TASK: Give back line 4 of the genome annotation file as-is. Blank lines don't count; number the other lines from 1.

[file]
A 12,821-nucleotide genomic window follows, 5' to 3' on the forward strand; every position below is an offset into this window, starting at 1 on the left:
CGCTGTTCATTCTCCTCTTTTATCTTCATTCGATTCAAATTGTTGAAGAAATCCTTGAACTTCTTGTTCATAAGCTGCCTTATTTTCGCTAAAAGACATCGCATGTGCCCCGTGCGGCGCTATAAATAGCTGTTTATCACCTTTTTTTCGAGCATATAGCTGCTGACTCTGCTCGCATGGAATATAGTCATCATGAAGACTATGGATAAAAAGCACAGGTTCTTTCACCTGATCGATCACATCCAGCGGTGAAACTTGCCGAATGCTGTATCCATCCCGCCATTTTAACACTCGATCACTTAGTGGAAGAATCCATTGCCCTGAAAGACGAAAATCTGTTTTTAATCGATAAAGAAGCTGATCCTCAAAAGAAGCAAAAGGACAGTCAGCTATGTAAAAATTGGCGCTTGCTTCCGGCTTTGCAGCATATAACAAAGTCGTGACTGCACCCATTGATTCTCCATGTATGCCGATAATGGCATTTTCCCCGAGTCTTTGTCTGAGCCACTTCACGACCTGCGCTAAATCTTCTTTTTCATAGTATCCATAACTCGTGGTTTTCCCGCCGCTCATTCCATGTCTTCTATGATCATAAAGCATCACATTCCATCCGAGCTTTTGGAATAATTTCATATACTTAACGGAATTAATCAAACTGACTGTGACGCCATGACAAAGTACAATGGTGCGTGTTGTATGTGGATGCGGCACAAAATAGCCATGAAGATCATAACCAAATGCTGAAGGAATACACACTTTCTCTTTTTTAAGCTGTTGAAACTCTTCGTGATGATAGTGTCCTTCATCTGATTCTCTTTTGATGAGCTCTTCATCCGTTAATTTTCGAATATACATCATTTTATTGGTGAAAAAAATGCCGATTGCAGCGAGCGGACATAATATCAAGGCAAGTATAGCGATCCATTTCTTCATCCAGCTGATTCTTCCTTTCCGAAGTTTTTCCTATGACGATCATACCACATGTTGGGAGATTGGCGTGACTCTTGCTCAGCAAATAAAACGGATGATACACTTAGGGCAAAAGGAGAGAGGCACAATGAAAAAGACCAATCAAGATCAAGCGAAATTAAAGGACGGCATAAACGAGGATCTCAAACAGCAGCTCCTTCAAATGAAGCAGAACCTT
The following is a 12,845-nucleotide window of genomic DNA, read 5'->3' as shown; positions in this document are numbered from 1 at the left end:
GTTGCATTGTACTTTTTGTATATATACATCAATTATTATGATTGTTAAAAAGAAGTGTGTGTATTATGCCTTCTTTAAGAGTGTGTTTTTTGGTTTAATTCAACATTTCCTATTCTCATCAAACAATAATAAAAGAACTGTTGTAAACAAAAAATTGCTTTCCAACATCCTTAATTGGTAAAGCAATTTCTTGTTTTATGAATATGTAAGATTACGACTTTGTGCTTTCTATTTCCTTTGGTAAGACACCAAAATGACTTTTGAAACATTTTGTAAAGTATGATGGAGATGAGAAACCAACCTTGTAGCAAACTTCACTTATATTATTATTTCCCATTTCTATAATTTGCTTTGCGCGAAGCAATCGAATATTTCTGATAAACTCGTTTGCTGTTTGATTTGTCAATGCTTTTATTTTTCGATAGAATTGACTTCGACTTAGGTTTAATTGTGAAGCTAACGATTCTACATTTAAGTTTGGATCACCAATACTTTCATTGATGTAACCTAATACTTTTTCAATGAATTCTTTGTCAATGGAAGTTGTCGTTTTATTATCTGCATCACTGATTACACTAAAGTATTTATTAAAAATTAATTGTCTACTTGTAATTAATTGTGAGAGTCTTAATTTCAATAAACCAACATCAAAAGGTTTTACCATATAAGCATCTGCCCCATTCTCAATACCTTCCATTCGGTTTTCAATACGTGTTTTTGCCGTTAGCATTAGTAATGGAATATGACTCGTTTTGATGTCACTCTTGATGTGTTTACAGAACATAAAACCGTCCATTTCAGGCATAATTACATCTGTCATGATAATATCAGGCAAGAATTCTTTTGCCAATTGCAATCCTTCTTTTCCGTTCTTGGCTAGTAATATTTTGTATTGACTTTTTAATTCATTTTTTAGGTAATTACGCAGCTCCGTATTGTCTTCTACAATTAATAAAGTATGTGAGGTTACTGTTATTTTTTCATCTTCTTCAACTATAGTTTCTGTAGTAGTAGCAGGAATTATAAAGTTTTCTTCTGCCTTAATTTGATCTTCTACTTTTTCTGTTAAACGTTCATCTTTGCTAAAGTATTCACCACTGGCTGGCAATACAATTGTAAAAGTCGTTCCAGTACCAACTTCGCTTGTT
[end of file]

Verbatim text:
GTTGCATTGTACTTTTTGTATATATACATCAATTATTATGATTGTTAAAAAGAAGTGTGTGTATTATGCCTTCTTTAAGAGTGTGTTTTTTGGTTTAATTCAACATTTCCTATTCTCATCAAACAATAATAAAAGAACTGTTGTAAACAAAAAATTGCTTTCCAACATCCTTAATTGGTAAAGCAATTTCTTGTTTTATGAATATGTAAGATTACGACTTTGTGCTTTCTATTTCCTTTGGTAAGACACCAAAATGACTTTTGAAACATTTTGTAAAGTATGATGGAGATGAGAAACCAACCTTGTAGCAAACTTCACTTATATTATTATTTCCCATTTCTATAATTTGCTTTGCGCGAAGCAATCGAATATTTCTGATAAACTCGTTTGCTGTTTGATTTGTCAATGCTTTTATTTTTCGATAGAATTGACTTCGACTTAGGTTTAATTGTGAAGCTAACGATTCTACATTTAAGTTTGGATCACCAATACTTTCATTGATGTAACCTAATACTTTTTCAATGAATTCTTTGTCAATGGAAGTTGTCGTTTTATTATCTGCATCACTGATTACACTAAAGTATTTATTAAAAATTAATTGTCTACTTGTAATTAATTGTGAGAGTCTTAATTTCAATAAACCAACATCAAAAGGTTTTACCATATAAGCATCTGCCCCATTCTCAATACCTTCCATTCGGTTTTCAATACGTGTTTTTGCCGTTAGCATTAGTAATGGAATATGACTCGTTTTGATGTCACTCTTGATGTGTTTACAGAACATAAAACCGTCCATTTCAGGCATAATTACATCTGTCATGATAATATCAGGCAAGAATTCTTTTGCCAATTGCAATCCTTCTTTTCCGTTCTTGGCTAGTAATATTTTGTATTGACTTTTTAATTCATTTTTTAGGTAATTACGCAGCTCCGTATTGTCTTCTACAATTAATAAAGTATGTGAGGTTACTGTTATTTTTTCATCTTCTTCAACTATAGTTTCTGTAGTAGTAGCAGGAATTATAAAGTTTTCTTCTGCCTTAATTTGATCTTCTACTTTTTCTGTTAAACGTTCATCTTTGCTAAAGTATTCACCACTGGCTGGCAATACAATTGTAAAAGTCGTTCCAGTACCAACTTCGCTTGTT